The Roadside proposal, with a Wegmans in the background.
The Roadside proposal, with a Wegmans in the background.

Casual observers of the competition to develop the Walter Reed site would be forgiven for thinking a Wegmans supermarket might come to the site regardless of who wins. In their presentations to the community last month, each of the three teams vying to develop the Upper Georgia Avenue site hinted at a Wegmans there. Forest City said it had had discussions with Wegmans. Hines-Urban Atlantic presented a rendering of a supermarket with a big “W” logo on it. And Roadside Development hammered home its explicit commitment from Wegmans to be a part of the company’s plans for the site.

But as Jonathan O’Connell lays out in a story today in the Washington Post, a Wegmans executive insists that the Rochester-based company is only coming to the District if the city selects Roadside.

This is where things get a little game-theoryish. It’s entirely possible that Wegmans would be happy to come to Walter Reed if either of the other two teams is selected. After all, if the company thinks it makes business sense to open a store in D.C., it doesn’t suddenly stop making sense if another (presumably competent) developer is chosen.

But if Wegmans, for whatever reason, has a slight preference for working with Roadside, it’s in the company’s interest to insist publicly that it’ll only come if Roadside is selected. That ensures a big public push in Roadside’s favor—-after all, the supermarket is hugely popular, and many Washingtonians have been hoping for one for years—-and makes the local Advisory Neighborhood Commission more likely to support it, which in turn is supposed to make the city more likely to pick it.

It’s not dissimilar to what’s been going on with Walmart and the living wage bill. Walmart announced that it would cancel plans for at least half its D.C. stores if the city enacts the Large Retailer Accountability Act of 2013, which would force companies like Walmart to pay higher wages. Now, it’s entirely possible that it would still make business sense for Walmart to open those stores with the living wage bill in place. But because the company prefers not to have a living wage bill, Walmart executives may figure it’s in their interest to do what they can to prevent its passage. And by threatening not to open stores in the poorest parts of the city, they may very well persuade Mayor Vince Gray to veto the bill.

Wegmans actually factors into the living wage bill debate, too. Ward 4 Councilmember Muriel Bowser really wants a Wegmans in her ward, because her constituents do. Wegmans doesn’t like the bill, because it’d force Wegmans to pay higher wages. And the potential loss of a Wegmans appears to have factored into Bowser’s decision to vote against the bill.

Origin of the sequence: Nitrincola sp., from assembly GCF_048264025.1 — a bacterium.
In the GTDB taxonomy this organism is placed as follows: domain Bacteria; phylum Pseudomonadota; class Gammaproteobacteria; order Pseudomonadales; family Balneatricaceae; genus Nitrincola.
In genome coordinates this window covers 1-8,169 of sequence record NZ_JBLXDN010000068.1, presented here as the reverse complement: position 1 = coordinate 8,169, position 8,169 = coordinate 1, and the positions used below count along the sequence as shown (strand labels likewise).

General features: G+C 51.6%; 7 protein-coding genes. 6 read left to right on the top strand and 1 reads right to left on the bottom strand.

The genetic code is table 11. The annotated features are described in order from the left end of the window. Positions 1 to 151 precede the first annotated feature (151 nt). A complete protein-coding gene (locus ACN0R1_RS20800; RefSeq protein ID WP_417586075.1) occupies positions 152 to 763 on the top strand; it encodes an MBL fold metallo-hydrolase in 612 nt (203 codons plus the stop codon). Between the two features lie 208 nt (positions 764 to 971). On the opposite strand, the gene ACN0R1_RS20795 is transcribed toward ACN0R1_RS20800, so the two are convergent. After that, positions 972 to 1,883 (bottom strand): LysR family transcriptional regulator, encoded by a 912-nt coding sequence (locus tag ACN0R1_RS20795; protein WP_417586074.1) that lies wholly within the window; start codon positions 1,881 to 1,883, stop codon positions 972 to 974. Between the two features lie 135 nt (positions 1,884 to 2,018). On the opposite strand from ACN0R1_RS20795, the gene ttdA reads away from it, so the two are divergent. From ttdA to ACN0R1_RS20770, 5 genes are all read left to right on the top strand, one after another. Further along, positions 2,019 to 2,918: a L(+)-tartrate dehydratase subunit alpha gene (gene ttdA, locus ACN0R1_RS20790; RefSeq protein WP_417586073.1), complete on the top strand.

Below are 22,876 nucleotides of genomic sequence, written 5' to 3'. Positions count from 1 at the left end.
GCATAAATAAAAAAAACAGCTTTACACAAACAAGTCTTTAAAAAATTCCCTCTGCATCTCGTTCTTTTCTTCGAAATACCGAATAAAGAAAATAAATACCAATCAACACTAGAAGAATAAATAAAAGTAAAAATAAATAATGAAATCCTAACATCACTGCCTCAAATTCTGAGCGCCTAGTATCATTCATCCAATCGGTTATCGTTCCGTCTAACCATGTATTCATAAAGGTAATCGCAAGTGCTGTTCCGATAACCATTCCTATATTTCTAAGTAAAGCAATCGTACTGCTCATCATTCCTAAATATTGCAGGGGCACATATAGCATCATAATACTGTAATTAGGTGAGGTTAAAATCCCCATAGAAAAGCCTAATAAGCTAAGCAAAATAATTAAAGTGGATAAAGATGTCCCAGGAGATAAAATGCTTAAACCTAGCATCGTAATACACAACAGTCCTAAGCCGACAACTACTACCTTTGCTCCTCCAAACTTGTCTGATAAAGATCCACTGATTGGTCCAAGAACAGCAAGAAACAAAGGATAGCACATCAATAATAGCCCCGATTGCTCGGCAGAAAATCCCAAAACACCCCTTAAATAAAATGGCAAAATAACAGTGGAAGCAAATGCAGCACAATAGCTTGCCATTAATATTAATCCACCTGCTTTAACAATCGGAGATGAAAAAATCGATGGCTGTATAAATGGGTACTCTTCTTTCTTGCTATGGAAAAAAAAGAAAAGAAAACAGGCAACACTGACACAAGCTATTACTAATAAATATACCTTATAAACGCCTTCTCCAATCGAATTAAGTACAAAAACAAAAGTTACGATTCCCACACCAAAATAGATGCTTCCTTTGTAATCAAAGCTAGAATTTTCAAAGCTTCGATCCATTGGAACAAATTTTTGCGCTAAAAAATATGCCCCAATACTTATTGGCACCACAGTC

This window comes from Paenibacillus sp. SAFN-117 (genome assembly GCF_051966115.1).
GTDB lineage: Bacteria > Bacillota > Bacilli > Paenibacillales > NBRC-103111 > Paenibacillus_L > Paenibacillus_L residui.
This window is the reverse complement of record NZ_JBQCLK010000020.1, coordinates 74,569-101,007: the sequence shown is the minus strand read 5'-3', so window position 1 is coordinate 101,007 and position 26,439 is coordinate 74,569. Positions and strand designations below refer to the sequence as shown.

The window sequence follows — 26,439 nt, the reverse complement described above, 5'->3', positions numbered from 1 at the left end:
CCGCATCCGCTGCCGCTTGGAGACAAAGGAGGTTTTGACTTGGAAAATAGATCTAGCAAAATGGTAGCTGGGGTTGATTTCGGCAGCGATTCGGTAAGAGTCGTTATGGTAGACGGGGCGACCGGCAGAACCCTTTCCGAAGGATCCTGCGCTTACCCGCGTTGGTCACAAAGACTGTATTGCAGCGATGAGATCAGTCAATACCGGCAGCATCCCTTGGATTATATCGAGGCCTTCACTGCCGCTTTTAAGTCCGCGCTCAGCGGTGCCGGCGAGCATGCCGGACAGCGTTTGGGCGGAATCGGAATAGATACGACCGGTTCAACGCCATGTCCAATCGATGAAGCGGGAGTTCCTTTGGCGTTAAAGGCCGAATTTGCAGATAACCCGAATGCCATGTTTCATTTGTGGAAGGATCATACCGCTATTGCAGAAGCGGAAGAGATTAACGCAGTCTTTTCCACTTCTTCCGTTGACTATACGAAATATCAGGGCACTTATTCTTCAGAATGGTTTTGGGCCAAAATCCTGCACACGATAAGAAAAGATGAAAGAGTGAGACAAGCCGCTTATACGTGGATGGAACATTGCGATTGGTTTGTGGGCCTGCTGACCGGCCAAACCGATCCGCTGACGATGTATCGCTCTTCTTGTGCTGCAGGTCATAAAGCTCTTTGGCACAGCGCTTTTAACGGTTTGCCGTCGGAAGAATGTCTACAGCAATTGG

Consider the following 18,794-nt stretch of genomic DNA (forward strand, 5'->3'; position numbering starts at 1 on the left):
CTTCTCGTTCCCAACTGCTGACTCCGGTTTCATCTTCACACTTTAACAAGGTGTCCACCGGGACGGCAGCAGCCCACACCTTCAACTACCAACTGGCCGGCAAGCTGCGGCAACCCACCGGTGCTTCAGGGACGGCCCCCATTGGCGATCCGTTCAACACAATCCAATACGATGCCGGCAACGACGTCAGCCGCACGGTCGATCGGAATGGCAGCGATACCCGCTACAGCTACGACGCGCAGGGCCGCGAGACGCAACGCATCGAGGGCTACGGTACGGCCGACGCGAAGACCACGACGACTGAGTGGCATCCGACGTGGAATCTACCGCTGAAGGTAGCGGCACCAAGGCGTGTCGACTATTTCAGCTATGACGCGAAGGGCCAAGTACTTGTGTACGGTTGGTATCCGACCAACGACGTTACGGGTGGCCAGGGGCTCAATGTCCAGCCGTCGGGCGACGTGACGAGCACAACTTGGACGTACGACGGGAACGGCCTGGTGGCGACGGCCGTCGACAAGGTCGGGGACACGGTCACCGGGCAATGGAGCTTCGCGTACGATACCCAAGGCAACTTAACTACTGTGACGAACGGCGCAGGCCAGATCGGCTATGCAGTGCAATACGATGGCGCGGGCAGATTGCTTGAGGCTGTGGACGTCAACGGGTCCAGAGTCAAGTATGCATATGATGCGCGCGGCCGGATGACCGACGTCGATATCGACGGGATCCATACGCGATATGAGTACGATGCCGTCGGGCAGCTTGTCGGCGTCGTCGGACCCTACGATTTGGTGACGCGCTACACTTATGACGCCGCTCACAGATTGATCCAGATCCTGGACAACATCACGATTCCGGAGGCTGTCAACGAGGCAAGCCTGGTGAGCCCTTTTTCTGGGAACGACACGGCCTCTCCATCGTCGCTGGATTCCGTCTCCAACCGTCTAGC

So what are we supposed to do about this? We can’t really gag company executives from weighing in while the D.C. Council or the mayor’s office is making its decision on what to do with legislation or public land. The problem would be solved if these matters were decided in secret, but that opens a whole host of other issues.

The best we can really hope for is the avoidance of bad precedent. If Gray is perceived as vetoing the living wage bill because of Walmart’s threat, every company in town will feel empowered to threaten closing its stores if legislation it doesn’t like passes. And if the city’s perceived as picking Roadside because a Wegmans executive said the company wouldn’t come under another developer, then retailers will feel empowered to make similar statements about their developers of choice in future public decisions.

Again, this could be avoided by cutting out all public debate, but that’s not a very good solution. What could help is cutting down on all the dithering. If Gray had stated categorically as the Council debated the living wage bill that he would not sign it, Walmart wouldn’t have been put in the position of extreme power it now holds. Likewise, if the city announced that it wouldn’t consider statements of intent from potential retailers in picking a developer for a public site, but rather just the plans themselves, retailers wouldn’t get to sway the debate unfairly. I’m not certain that’d solve the problem—-or that it wouldn’t create others—-but it would help prevent retailers from taking these development decisions hostage the way they can now.

Rendering from Roadside Development